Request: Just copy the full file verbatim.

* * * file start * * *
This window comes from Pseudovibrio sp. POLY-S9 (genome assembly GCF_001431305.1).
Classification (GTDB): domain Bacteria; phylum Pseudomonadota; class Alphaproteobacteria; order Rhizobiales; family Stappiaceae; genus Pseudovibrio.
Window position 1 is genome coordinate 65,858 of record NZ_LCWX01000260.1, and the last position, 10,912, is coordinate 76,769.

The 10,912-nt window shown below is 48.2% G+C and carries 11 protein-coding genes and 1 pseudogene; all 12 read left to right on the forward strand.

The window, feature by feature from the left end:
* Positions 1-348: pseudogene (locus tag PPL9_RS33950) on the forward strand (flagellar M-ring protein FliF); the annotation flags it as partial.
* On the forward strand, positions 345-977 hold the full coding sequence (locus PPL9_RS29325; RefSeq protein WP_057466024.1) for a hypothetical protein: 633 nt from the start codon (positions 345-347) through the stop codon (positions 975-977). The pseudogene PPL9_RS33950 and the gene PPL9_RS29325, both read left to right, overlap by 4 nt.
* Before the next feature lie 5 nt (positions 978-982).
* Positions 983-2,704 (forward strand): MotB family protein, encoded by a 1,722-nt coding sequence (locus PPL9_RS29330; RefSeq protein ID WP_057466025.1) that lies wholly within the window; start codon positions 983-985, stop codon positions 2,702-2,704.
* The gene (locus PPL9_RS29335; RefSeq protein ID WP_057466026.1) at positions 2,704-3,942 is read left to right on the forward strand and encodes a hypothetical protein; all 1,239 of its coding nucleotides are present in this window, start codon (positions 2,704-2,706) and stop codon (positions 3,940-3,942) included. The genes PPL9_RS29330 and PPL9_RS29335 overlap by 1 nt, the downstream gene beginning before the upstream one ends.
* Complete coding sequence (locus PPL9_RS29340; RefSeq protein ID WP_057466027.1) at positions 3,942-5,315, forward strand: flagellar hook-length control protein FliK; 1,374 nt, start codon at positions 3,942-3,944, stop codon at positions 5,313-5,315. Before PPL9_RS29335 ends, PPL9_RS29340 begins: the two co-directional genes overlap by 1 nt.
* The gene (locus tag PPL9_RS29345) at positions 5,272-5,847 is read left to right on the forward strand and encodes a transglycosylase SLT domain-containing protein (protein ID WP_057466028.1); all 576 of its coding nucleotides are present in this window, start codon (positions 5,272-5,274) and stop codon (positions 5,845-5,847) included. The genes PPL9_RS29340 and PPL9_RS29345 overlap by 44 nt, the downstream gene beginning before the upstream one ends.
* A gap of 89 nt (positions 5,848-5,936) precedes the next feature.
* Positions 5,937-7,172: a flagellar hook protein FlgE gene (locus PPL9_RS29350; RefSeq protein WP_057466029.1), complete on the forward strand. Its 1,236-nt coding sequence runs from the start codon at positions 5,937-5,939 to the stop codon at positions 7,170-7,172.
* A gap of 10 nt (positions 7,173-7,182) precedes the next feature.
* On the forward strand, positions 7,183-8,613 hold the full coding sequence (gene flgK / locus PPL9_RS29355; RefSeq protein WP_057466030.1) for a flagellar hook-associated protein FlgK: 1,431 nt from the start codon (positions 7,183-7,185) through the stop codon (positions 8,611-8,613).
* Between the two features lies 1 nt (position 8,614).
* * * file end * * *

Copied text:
This window comes from Pseudovibrio sp. POLY-S9 (genome assembly GCF_001431305.1).
Classification (GTDB): domain Bacteria; phylum Pseudomonadota; class Alphaproteobacteria; order Rhizobiales; family Stappiaceae; genus Pseudovibrio.
Window position 1 is genome coordinate 65,858 of record NZ_LCWX01000260.1, and the last position, 10,912, is coordinate 76,769.

The 10,912-nt window shown below is 48.2% G+C and carries 11 protein-coding genes and 1 pseudogene; all 12 read left to right on the forward strand.

The window, feature by feature from the left end:
* Positions 1-348: pseudogene (locus tag PPL9_RS33950) on the forward strand (flagellar M-ring protein FliF); the annotation flags it as partial.
* On the forward strand, positions 345-977 hold the full coding sequence (locus PPL9_RS29325; RefSeq protein WP_057466024.1) for a hypothetical protein: 633 nt from the start codon (positions 345-347) through the stop codon (positions 975-977). The pseudogene PPL9_RS33950 and the gene PPL9_RS29325, both read left to right, overlap by 4 nt.
* Before the next feature lie 5 nt (positions 978-982).
* Positions 983-2,704 (forward strand): MotB family protein, encoded by a 1,722-nt coding sequence (locus PPL9_RS29330; RefSeq protein ID WP_057466025.1) that lies wholly within the window; start codon positions 983-985, stop codon positions 2,702-2,704.
* The gene (locus PPL9_RS29335; RefSeq protein ID WP_057466026.1) at positions 2,704-3,942 is read left to right on the forward strand and encodes a hypothetical protein; all 1,239 of its coding nucleotides are present in this window, start codon (positions 2,704-2,706) and stop codon (positions 3,940-3,942) included. The genes PPL9_RS29330 and PPL9_RS29335 overlap by 1 nt, the downstream gene beginning before the upstream one ends.
* Complete coding sequence (locus PPL9_RS29340; RefSeq protein ID WP_057466027.1) at positions 3,942-5,315, forward strand: flagellar hook-length control protein FliK; 1,374 nt, start codon at positions 3,942-3,944, stop codon at positions 5,313-5,315. Before PPL9_RS29335 ends, PPL9_RS29340 begins: the two co-directional genes overlap by 1 nt.
* The gene (locus tag PPL9_RS29345) at positions 5,272-5,847 is read left to right on the forward strand and encodes a transglycosylase SLT domain-containing protein (protein ID WP_057466028.1); all 576 of its coding nucleotides are present in this window, start codon (positions 5,272-5,274) and stop codon (positions 5,845-5,847) included. The genes PPL9_RS29340 and PPL9_RS29345 overlap by 44 nt, the downstream gene beginning before the upstream one ends.
* A gap of 89 nt (positions 5,848-5,936) precedes the next feature.
* Positions 5,937-7,172: a flagellar hook protein FlgE gene (locus PPL9_RS29350; RefSeq protein WP_057466029.1), complete on the forward strand. Its 1,236-nt coding sequence runs from the start codon at positions 5,937-5,939 to the stop codon at positions 7,170-7,172.
* A gap of 10 nt (positions 7,173-7,182) precedes the next feature.
* On the forward strand, positions 7,183-8,613 hold the full coding sequence (gene flgK / locus PPL9_RS29355; RefSeq protein WP_057466030.1) for a flagellar hook-associated protein FlgK: 1,431 nt from the start codon (positions 7,183-7,185) through the stop codon (positions 8,611-8,613).
* Between the two features lies 1 nt (position 8,614).